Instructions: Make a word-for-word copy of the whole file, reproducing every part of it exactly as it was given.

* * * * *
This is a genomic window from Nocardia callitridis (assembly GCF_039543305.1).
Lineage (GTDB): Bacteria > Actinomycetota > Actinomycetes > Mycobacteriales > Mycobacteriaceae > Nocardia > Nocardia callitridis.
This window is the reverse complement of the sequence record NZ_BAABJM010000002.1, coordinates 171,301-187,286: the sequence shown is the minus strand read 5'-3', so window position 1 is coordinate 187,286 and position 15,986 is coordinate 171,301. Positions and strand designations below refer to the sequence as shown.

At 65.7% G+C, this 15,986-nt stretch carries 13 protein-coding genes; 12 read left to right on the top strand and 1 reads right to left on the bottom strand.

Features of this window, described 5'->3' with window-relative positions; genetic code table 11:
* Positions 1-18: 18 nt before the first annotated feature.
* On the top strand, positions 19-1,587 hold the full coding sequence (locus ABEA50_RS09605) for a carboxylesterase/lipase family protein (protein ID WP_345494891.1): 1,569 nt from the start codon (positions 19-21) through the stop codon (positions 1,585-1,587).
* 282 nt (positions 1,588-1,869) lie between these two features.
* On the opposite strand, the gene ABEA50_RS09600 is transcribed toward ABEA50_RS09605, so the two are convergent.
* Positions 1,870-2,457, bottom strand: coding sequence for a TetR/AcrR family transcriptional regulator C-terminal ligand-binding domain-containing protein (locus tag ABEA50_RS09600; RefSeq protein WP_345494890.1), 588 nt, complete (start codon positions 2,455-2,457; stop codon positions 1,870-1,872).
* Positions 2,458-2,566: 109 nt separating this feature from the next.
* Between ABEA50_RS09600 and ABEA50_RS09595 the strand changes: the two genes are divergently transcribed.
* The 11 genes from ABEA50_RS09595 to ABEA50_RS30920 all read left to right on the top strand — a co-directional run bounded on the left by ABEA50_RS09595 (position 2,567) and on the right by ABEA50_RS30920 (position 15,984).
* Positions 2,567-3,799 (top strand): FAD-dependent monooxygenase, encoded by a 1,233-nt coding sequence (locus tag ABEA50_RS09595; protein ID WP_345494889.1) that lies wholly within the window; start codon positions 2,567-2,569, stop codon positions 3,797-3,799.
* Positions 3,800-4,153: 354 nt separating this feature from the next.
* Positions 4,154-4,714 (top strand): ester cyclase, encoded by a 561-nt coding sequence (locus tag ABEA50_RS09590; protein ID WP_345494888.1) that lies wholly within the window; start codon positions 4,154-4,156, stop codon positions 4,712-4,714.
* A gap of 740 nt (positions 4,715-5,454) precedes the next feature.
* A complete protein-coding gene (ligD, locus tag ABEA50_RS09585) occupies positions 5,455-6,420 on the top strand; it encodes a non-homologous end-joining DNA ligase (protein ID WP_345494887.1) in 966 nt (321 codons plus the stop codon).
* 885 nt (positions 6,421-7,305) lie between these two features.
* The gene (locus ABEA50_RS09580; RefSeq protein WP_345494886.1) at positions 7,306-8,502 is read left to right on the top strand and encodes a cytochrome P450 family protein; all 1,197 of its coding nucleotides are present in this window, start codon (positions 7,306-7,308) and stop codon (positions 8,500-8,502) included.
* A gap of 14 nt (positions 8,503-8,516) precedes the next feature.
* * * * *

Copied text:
This is a genomic window from Nocardia callitridis (assembly GCF_039543305.1).
Lineage (GTDB): Bacteria > Actinomycetota > Actinomycetes > Mycobacteriales > Mycobacteriaceae > Nocardia > Nocardia callitridis.
This window is the reverse complement of the sequence record NZ_BAABJM010000002.1, coordinates 171,301-187,286: the sequence shown is the minus strand read 5'-3', so window position 1 is coordinate 187,286 and position 15,986 is coordinate 171,301. Positions and strand designations below refer to the sequence as shown.

At 65.7% G+C, this 15,986-nt stretch carries 13 protein-coding genes; 12 read left to right on the top strand and 1 reads right to left on the bottom strand.

Features of this window, described 5'->3' with window-relative positions; genetic code table 11:
* Positions 1-18: 18 nt before the first annotated feature.
* On the top strand, positions 19-1,587 hold the full coding sequence (locus ABEA50_RS09605) for a carboxylesterase/lipase family protein (protein ID WP_345494891.1): 1,569 nt from the start codon (positions 19-21) through the stop codon (positions 1,585-1,587).
* 282 nt (positions 1,588-1,869) lie between these two features.
* On the opposite strand, the gene ABEA50_RS09600 is transcribed toward ABEA50_RS09605, so the two are convergent.
* Positions 1,870-2,457, bottom strand: coding sequence for a TetR/AcrR family transcriptional regulator C-terminal ligand-binding domain-containing protein (locus tag ABEA50_RS09600; RefSeq protein WP_345494890.1), 588 nt, complete (start codon positions 2,455-2,457; stop codon positions 1,870-1,872).
* Positions 2,458-2,566: 109 nt separating this feature from the next.
* Between ABEA50_RS09600 and ABEA50_RS09595 the strand changes: the two genes are divergently transcribed.
* The 11 genes from ABEA50_RS09595 to ABEA50_RS30920 all read left to right on the top strand — a co-directional run bounded on the left by ABEA50_RS09595 (position 2,567) and on the right by ABEA50_RS30920 (position 15,984).
* Positions 2,567-3,799 (top strand): FAD-dependent monooxygenase, encoded by a 1,233-nt coding sequence (locus tag ABEA50_RS09595; protein ID WP_345494889.1) that lies wholly within the window; start codon positions 2,567-2,569, stop codon positions 3,797-3,799.
* Positions 3,800-4,153: 354 nt separating this feature from the next.
* Positions 4,154-4,714 (top strand): ester cyclase, encoded by a 561-nt coding sequence (locus tag ABEA50_RS09590; protein ID WP_345494888.1) that lies wholly within the window; start codon positions 4,154-4,156, stop codon positions 4,712-4,714.
* A gap of 740 nt (positions 4,715-5,454) precedes the next feature.
* A complete protein-coding gene (ligD, locus tag ABEA50_RS09585) occupies positions 5,455-6,420 on the top strand; it encodes a non-homologous end-joining DNA ligase (protein ID WP_345494887.1) in 966 nt (321 codons plus the stop codon).
* 885 nt (positions 6,421-7,305) lie between these two features.
* The gene (locus ABEA50_RS09580; RefSeq protein WP_345494886.1) at positions 7,306-8,502 is read left to right on the top strand and encodes a cytochrome P450 family protein; all 1,197 of its coding nucleotides are present in this window, start codon (positions 7,306-7,308) and stop codon (positions 8,500-8,502) included.
* A gap of 14 nt (positions 8,503-8,516) precedes the next feature.